Pigeon and gull activity is increasing in urban areas and some of the ill-effects of their presence are:
Birds carry a variety of diseases such as Ornithosis, Listeria and Ecoli that can be transmitted to man not only from the droppings but also the birds themselves. When dry, pigeon droppings can become airborne in small particles, which can lead to respiratory complaints such as psittacosis.
Bird droppings are acidic and can erode stonework and brickwork. The accumulation of nesting materials and droppings can block guttering, causing damage to buildings as water overflows from blocked gutters.
Buildings covered in fouling looks unpleasant, can smell, and projects a poor image, fouling carries many diseases and airborne pathogens posing a serious risk to health. Fouling when wet is very slippery, causing a serious slip hazard and the possibility of third party litigation.
Closely linked to bird activity such as nesting are parasites such as mites, ticks, fleas and beetles.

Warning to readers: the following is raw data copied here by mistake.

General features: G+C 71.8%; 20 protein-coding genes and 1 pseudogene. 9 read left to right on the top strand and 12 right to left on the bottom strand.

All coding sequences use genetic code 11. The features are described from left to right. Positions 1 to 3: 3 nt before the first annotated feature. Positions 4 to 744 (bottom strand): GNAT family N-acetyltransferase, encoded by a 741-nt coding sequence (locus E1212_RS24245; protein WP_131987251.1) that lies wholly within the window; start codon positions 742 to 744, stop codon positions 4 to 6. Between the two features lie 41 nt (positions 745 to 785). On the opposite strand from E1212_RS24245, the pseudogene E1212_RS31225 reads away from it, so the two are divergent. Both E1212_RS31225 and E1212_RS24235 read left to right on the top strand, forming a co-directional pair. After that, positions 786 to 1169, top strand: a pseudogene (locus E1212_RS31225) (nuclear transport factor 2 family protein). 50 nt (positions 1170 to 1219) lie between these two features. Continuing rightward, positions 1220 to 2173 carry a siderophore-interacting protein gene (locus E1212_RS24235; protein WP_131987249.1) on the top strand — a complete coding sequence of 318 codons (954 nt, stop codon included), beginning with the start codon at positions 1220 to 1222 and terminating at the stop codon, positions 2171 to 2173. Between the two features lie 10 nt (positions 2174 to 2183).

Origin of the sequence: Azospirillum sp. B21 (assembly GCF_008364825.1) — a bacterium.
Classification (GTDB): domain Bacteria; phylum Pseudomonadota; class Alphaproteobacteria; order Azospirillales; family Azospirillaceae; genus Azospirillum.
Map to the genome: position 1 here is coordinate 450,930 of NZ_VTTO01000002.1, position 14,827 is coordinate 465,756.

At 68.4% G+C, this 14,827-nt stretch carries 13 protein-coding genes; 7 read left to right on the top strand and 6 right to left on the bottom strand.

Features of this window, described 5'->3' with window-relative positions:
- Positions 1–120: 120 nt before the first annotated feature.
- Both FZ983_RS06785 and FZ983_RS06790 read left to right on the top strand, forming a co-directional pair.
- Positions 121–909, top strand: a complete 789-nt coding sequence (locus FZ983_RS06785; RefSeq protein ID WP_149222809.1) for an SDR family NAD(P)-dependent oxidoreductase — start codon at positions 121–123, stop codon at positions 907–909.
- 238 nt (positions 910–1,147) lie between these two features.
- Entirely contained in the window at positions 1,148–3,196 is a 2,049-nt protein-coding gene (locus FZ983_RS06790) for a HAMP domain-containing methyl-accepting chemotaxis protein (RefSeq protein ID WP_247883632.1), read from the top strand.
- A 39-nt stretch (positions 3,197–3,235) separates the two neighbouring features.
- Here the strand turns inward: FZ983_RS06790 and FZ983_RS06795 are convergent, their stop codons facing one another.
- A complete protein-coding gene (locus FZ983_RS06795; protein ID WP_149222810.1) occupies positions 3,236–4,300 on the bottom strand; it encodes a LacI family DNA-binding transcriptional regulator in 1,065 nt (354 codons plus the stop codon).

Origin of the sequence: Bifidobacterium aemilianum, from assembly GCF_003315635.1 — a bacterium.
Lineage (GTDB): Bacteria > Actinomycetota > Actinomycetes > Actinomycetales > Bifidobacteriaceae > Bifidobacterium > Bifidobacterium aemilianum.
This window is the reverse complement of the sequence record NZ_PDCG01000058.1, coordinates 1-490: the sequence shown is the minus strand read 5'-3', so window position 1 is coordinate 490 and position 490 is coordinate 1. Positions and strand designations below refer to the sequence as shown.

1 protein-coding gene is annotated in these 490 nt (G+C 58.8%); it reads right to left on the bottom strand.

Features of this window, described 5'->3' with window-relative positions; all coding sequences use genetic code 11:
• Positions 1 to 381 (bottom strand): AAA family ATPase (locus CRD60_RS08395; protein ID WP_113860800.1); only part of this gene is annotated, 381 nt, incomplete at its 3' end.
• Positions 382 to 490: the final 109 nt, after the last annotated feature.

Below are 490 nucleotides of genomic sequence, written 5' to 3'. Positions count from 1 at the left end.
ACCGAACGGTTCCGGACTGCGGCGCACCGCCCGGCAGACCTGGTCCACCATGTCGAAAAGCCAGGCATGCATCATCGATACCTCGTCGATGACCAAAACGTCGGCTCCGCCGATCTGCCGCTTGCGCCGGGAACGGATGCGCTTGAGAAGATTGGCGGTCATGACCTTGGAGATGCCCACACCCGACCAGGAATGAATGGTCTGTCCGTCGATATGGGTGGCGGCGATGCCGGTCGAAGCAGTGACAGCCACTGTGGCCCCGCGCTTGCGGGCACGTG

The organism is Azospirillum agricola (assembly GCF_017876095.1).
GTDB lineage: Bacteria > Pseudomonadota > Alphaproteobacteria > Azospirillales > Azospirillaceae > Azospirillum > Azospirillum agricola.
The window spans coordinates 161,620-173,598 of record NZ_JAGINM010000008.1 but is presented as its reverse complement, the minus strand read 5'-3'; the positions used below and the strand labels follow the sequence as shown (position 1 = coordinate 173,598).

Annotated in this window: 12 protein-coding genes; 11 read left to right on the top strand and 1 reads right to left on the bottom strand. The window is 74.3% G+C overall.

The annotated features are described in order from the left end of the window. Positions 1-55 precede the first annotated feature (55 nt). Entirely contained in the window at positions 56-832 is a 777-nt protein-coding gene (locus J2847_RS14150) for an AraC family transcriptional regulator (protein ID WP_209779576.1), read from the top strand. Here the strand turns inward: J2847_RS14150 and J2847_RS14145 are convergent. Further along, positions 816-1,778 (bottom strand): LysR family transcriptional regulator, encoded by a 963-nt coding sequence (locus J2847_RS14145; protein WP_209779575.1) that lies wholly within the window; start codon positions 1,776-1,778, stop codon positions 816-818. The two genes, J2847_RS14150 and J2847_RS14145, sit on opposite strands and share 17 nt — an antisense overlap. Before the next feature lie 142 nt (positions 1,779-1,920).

The Wildlife and Countryside Act 1981 protects all wild birds, their nests and eggs. However, specific exemptions permit certain species to be controlled by particular methods for specific reasons. This exemption is given in the way of a general license issued by Natural England (other authorities apply to Wales, Scotland and Northern Ireland). General licenses are issued to allow certain actions to be carried out that would otherwise be illegal under the legislation, without the need for people to apply for a specific license.
However, the law only allows authorised persons such as professional pest controllers to deal with certain species that are widely accepted to be pests.
Vermaway Pest Control offer a range of options including flock reduction and proofing using anti-roosting spike, sprung wire systems or netting to exclude pigeons or gulls.